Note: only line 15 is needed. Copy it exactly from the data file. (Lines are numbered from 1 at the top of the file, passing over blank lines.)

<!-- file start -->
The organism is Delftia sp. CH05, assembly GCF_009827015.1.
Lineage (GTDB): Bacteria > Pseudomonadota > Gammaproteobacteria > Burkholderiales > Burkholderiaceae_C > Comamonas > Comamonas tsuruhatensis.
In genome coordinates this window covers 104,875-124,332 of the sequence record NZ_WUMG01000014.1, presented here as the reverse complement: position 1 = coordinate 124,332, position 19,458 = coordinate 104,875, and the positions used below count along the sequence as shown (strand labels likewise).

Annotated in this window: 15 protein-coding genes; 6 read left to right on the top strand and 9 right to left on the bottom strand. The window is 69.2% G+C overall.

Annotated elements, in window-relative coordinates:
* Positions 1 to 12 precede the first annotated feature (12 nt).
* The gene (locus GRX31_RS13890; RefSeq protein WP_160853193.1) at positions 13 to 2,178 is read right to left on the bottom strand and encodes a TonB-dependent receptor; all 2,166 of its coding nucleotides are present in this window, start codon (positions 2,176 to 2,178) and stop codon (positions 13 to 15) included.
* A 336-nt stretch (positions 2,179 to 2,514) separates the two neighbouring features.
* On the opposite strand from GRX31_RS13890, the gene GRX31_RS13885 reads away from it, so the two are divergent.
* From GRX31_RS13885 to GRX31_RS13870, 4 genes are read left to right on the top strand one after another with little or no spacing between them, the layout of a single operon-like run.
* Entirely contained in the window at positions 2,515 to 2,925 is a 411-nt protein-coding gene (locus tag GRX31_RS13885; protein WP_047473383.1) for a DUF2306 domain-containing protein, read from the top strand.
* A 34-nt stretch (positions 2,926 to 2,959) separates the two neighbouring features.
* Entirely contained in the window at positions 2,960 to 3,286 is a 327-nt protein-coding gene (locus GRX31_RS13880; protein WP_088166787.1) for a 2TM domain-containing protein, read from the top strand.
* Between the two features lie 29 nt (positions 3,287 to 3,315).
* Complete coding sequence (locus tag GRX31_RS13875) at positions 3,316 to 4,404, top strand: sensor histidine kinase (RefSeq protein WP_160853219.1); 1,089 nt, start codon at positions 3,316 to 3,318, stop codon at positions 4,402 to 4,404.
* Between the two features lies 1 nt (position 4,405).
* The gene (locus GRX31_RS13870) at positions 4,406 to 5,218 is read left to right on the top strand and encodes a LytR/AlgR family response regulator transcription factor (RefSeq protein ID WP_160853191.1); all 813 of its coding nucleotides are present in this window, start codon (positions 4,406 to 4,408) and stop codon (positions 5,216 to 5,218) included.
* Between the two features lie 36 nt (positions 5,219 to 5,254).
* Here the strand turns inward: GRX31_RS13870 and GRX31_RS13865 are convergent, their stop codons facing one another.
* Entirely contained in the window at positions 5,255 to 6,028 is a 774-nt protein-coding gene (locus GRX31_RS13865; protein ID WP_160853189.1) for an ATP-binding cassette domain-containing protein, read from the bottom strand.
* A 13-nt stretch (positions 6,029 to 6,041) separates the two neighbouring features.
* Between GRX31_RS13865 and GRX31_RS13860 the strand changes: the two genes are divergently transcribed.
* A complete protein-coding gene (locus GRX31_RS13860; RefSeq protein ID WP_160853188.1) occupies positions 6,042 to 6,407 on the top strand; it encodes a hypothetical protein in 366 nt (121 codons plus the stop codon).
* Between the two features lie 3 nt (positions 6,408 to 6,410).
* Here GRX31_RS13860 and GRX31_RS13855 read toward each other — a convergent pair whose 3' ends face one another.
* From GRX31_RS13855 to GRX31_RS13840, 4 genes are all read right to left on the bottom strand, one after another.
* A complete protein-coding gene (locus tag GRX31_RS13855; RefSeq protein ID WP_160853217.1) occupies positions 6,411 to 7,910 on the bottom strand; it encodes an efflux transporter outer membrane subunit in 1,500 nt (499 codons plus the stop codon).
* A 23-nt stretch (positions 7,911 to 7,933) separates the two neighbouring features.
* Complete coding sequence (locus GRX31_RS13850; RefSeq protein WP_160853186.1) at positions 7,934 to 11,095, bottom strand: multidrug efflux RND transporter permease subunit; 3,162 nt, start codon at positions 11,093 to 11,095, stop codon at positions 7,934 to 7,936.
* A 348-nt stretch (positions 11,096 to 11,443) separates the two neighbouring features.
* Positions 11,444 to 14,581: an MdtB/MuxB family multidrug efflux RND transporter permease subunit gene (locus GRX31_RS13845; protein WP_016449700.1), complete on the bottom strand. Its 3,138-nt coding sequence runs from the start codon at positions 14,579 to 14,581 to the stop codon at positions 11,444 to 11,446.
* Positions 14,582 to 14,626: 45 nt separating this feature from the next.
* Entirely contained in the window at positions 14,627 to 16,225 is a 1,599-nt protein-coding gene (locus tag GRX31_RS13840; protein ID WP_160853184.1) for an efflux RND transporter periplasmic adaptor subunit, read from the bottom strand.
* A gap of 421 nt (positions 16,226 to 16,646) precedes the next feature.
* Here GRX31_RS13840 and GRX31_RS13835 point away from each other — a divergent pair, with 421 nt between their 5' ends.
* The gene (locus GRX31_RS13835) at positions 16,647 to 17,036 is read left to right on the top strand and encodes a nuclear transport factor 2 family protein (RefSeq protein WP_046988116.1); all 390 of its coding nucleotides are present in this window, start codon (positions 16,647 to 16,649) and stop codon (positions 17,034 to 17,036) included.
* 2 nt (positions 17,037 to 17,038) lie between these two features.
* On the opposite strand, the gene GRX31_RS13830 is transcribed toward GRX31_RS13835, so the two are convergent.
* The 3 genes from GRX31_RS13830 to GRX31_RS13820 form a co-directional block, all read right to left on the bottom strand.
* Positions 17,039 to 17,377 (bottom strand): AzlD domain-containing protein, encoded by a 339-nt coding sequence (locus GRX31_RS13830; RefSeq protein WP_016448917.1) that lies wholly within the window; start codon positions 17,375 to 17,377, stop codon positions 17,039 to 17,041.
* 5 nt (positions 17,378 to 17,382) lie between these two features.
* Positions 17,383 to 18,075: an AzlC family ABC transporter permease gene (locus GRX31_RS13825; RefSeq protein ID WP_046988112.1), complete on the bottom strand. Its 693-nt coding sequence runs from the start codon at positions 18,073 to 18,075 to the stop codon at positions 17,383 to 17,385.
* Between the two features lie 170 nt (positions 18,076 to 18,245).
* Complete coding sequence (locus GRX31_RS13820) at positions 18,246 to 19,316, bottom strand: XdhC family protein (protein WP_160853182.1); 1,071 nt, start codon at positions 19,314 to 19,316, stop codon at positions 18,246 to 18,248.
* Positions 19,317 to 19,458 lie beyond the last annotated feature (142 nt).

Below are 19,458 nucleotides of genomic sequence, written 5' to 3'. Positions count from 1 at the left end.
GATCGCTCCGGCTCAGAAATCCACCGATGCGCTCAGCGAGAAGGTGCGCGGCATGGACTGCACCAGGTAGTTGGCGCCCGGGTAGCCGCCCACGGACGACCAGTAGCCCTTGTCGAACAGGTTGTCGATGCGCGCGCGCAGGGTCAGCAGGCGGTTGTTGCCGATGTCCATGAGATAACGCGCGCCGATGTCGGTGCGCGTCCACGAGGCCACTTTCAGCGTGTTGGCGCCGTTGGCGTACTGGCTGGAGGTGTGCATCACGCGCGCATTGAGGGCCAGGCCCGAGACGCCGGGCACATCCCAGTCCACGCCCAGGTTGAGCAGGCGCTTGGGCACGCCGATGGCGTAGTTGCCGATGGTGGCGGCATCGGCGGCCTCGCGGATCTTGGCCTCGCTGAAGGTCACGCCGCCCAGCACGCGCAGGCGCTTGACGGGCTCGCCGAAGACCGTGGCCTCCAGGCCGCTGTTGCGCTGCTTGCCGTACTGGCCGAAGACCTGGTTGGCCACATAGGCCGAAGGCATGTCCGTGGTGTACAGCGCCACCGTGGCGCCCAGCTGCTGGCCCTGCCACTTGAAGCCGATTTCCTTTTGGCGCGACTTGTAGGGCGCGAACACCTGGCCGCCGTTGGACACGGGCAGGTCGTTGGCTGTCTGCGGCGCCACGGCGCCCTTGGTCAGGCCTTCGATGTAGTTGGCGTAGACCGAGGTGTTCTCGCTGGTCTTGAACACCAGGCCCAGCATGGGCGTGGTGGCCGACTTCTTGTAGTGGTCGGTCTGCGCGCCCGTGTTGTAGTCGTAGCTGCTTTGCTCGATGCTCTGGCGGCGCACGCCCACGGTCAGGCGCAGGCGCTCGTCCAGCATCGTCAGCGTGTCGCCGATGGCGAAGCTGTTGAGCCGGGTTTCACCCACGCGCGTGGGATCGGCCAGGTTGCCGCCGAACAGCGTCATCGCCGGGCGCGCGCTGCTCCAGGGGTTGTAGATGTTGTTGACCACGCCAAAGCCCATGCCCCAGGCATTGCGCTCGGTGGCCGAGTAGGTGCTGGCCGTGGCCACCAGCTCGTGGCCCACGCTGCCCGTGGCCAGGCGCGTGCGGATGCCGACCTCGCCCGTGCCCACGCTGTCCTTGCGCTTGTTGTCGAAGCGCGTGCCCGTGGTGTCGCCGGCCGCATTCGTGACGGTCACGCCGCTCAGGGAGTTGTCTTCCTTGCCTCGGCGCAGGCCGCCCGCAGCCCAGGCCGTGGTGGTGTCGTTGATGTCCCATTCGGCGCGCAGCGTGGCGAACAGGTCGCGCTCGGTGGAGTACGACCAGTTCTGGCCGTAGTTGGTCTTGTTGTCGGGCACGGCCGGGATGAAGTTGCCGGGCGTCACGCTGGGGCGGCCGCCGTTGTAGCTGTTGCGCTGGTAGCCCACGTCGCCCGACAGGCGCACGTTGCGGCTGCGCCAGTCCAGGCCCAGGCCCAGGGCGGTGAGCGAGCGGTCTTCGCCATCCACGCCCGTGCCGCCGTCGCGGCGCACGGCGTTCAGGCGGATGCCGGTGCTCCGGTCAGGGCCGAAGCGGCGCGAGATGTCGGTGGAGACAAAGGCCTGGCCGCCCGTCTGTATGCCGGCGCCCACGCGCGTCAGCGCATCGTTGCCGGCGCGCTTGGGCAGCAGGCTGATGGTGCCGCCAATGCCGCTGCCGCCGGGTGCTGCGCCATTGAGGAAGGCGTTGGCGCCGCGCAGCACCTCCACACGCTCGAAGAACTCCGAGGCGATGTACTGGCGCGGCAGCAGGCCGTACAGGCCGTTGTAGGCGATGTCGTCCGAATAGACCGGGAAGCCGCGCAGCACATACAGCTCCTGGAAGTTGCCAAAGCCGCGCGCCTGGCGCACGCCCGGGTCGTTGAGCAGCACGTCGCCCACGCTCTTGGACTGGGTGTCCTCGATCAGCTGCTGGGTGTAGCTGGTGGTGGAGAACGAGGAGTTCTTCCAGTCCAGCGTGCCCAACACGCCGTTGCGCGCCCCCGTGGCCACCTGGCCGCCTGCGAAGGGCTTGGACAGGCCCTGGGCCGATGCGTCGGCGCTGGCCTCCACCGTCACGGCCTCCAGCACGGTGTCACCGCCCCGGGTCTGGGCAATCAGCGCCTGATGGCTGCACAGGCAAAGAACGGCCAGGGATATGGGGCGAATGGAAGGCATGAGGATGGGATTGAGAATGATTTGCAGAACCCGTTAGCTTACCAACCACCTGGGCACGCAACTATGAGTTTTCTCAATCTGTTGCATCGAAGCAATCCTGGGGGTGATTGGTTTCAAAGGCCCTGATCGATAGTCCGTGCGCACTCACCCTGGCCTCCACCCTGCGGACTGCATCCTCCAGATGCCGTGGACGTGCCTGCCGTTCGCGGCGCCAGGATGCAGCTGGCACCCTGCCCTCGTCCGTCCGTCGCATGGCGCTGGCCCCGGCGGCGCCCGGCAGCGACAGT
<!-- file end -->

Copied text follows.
* Complete coding sequence (locus tag GRX31_RS13875) at positions 3,316 to 4,404, top strand: sensor histidine kinase (RefSeq protein WP_160853219.1); 1,089 nt, start codon at positions 3,316 to 3,318, stop codon at positions 4,402 to 4,404.